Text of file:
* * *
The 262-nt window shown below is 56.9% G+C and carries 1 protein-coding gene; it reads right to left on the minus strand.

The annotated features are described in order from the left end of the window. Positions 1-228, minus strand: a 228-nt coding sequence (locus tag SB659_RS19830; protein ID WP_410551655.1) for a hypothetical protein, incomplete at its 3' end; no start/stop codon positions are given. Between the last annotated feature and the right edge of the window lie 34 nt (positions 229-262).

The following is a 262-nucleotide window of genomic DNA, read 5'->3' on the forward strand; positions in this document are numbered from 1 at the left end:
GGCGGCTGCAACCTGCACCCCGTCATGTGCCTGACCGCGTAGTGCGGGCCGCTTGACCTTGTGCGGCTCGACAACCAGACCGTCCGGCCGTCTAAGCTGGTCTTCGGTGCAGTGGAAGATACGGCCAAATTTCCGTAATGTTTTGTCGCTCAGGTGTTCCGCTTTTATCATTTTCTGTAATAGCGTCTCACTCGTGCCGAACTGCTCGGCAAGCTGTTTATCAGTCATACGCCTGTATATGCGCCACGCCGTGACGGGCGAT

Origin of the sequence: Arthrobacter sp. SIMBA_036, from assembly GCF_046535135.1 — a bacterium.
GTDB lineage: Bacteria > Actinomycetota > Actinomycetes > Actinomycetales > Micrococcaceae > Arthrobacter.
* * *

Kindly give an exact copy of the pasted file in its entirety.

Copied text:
The 262-nt window shown below is 56.9% G+C and carries 1 protein-coding gene; it reads right to left on the minus strand.

The annotated features are described in order from the left end of the window. Positions 1-228, minus strand: a 228-nt coding sequence (locus tag SB659_RS19830; protein ID WP_410551655.1) for a hypothetical protein, incomplete at its 3' end; no start/stop codon positions are given. Between the last annotated feature and the right edge of the window lie 34 nt (positions 229-262).

The following is a 262-nucleotide window of genomic DNA, read 5'->3' on the forward strand; positions in this document are numbered from 1 at the left end:
GGCGGCTGCAACCTGCACCCCGTCATGTGCCTGACCGCGTAGTGCGGGCCGCTTGACCTTGTGCGGCTCGACAACCAGACCGTCCGGCCGTCTAAGCTGGTCTTCGGTGCAGTGGAAGATACGGCCAAATTTCCGTAATGTTTTGTCGCTCAGGTGTTCCGCTTTTATCATTTTCTGTAATAGCGTCTCACTCGTGCCGAACTGCTCGGCAAGCTGTTTATCAGTCATACGCCTGTATATGCGCCACGCCGTGACGGGCGAT

Origin of the sequence: Arthrobacter sp. SIMBA_036, from assembly GCF_046535135.1 — a bacterium.
GTDB lineage: Bacteria > Actinomycetota > Actinomycetes > Actinomycetales > Micrococcaceae > Arthrobacter.